comment='This is a reserved range'

To reserve a single IP address that will not be used by MAAS:

maas $PROFILE ipaddresses reserve ip_address=$IP_STATIC_SINGLE

To remove such a single reserved IP address:

maas $PROFILE ipaddresses release ip=$IP_STATIC_SINGLE

Determine a fabric ID

To determine a fabric ID based on a subnet address:

FABRIC_ID=$(maas $PROFILE subnet read $SUBNET_CIDR \
    | grep fabric | cut -d ' ' -f 10 | cut -d '"' -f 2)

Enable DHCP

To enable DHCP on a VLAN on a certain fabric:

maas $PROFILE vlan update $FABRIC_ID $VLAN_TAG dhcp_on=True \

To enable DHCP HA, you will need both a primary and a secondary controller:

maas $PROFILE vlan update $FABRIC_ID $VLAN_TAG dhcp_on=True \
    primary_rack=$PRIMARY_RACK_CONTROLLER \

You will also need to set a default gateway (see below).

You must enable DHCP for PXE booting on the ‘untagged’ VLAN.

See DHCP for more on this subject.

Set a DNS forwarder

To set a DNS forwarder:

maas $PROFILE maas set-config name=upstream_dns value=$MY_UPSTREAM_DNS

Configure proxying

Enabling and disabling proxying, in general, is done via a boolean option (‘true’ or ‘false’). The following command will disable proxying completely:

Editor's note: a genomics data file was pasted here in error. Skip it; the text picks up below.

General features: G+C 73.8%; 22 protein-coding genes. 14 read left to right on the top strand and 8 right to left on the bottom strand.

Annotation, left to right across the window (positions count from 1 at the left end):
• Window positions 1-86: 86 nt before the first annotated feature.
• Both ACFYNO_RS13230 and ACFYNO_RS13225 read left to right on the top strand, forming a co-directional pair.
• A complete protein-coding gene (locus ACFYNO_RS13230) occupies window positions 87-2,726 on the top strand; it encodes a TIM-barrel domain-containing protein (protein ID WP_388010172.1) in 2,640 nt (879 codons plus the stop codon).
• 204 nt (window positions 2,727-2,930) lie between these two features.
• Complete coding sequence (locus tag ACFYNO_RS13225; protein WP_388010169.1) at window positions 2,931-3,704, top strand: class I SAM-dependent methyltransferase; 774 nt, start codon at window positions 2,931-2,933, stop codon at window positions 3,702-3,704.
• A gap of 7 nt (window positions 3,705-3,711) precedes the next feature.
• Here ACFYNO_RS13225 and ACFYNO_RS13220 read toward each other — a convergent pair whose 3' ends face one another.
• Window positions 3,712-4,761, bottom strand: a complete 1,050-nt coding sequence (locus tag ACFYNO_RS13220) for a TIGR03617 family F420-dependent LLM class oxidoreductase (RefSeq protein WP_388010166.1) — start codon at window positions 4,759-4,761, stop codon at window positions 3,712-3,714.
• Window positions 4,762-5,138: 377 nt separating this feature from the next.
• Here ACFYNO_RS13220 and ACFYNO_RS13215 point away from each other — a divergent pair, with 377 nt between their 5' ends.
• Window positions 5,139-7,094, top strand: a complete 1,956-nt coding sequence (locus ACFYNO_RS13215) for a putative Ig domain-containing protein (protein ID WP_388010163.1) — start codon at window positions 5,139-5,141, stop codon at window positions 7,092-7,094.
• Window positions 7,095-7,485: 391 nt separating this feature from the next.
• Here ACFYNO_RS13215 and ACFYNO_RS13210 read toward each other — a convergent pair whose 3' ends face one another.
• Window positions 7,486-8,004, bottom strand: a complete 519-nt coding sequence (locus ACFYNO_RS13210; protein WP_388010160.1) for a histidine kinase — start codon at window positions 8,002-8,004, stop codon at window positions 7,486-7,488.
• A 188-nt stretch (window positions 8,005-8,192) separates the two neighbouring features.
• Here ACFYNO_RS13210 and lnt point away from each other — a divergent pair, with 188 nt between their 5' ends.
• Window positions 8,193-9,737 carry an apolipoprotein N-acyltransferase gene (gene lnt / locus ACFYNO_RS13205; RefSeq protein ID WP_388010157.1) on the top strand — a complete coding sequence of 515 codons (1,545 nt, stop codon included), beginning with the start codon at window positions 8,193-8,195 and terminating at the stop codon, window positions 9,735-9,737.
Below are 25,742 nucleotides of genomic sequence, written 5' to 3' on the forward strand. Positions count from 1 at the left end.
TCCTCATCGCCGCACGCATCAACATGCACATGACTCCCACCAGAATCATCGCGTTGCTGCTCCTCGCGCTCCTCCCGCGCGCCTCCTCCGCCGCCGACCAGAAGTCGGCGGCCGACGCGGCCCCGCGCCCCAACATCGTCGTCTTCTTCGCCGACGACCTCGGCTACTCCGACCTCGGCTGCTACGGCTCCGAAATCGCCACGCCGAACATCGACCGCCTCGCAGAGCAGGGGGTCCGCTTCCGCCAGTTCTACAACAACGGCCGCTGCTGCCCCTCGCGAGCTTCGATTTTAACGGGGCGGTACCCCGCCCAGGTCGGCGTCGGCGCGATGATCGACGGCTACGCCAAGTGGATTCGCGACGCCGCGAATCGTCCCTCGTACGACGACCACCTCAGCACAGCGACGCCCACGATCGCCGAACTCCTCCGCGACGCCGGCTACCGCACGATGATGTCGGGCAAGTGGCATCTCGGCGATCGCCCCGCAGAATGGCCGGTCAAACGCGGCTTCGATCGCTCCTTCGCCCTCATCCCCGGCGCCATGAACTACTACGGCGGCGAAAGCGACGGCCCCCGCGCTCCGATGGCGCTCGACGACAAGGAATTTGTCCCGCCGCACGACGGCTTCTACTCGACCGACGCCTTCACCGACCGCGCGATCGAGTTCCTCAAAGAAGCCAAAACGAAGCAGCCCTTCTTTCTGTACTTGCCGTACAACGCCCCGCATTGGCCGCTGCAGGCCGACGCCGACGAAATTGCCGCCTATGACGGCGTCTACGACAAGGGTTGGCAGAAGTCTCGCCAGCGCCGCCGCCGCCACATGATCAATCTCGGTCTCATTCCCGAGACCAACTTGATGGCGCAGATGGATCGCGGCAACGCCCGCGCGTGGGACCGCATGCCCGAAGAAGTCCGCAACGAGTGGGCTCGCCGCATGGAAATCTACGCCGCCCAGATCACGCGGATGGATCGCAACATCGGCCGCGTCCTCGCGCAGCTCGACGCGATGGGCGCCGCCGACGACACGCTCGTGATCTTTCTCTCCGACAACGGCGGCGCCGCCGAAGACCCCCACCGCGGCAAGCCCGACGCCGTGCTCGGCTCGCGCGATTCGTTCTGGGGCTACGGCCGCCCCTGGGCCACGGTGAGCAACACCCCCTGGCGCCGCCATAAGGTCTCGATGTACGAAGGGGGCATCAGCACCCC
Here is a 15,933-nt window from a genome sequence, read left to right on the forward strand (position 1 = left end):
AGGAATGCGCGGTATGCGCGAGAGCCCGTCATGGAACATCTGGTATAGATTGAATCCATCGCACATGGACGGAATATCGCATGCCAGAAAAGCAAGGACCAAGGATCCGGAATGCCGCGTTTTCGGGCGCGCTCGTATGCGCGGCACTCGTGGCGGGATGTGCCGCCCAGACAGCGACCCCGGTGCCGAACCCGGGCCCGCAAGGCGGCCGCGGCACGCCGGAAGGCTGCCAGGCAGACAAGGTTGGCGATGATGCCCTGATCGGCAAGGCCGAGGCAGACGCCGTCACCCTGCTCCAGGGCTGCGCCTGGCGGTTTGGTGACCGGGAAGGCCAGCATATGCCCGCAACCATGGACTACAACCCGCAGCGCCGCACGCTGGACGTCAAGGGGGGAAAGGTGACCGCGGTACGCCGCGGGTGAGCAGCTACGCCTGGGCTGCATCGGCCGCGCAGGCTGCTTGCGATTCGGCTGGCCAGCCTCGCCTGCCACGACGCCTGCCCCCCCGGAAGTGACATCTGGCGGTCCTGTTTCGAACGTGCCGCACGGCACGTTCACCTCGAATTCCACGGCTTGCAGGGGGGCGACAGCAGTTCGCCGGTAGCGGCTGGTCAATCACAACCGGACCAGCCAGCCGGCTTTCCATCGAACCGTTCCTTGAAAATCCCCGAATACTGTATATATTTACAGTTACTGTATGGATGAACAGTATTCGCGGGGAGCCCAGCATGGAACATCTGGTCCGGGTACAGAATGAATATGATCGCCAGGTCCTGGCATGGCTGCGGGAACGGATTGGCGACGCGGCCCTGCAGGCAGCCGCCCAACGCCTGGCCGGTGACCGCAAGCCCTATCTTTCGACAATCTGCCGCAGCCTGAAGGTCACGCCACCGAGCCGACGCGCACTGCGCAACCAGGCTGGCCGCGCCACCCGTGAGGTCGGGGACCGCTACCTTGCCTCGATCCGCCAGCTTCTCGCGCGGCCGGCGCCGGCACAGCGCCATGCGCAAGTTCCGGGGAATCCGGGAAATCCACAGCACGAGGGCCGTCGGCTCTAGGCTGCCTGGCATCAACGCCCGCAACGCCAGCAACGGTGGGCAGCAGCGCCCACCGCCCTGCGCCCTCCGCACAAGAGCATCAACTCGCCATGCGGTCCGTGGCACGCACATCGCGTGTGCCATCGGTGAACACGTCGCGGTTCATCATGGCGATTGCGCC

maas $PROFILE maas set-config name=enable_http_proxy value=false

To set an external proxy, ensure proxying is enabled (see above) and then define it:

maas $PROFILE maas set-config name=http_proxy value=$EXTERNAL_PROXY

For example,

maas $PROFILE maas set-config name=enable_http_proxy value=true
maas $PROFILE maas set-config name=http_proxy value=

Enabling and disabling proxying per subnet is done via a boolean option (‘true’ or ‘false’). Here is how you can disable proxying on a per-subnet basis:

maas $PROFILE subnet update $SUBNET_CIDR allow_proxy=false

For example,

maas $PROFILE subnet update allow_proxy=false

See Proxy for detailed information on how proxying works with MAAS.

Set a default gateway

To set the default gateway for a subnet:

maas $PROFILE subnet update $SUBNET_CIDR gateway_ip=$MY_GATEWAY

Set a DNS server

To set the DNS server for a subnet:

maas $PROFILE subnet update $SUBNET_CIDR dns_servers=$MY_NAMESERVER

Set a zone description

To set a description for a physical zone:

maas $PROFILE zone update default \
    description="This zone was configured by a script."

See Zones for more information on this topic.

Add a public SSH key

To add a public SSH key to a MAAS user account:

maas $PROFILE sshkeys create "key=$SSH_KEY"

See SSH keys.

Determine a node hostname

To determine a node’s hostname based on it’s MAC address:

HOSTNAME=$(maas $PROFILE nodes read mac_address=$MAC \
    | grep hostname | cut -d '"' -f 4)

Create a regular user

To create a regular user:

maas $PROFILE users create username=$USERNAME \
    email=$EMAIL_ADDRESS password=$PASSWORD is_superuser=0

All the options are necessary. Note that stipulating a password on the CLI may be a security hazard, depending on your environment. If unsure, use the web UI. See User Accounts for the latter.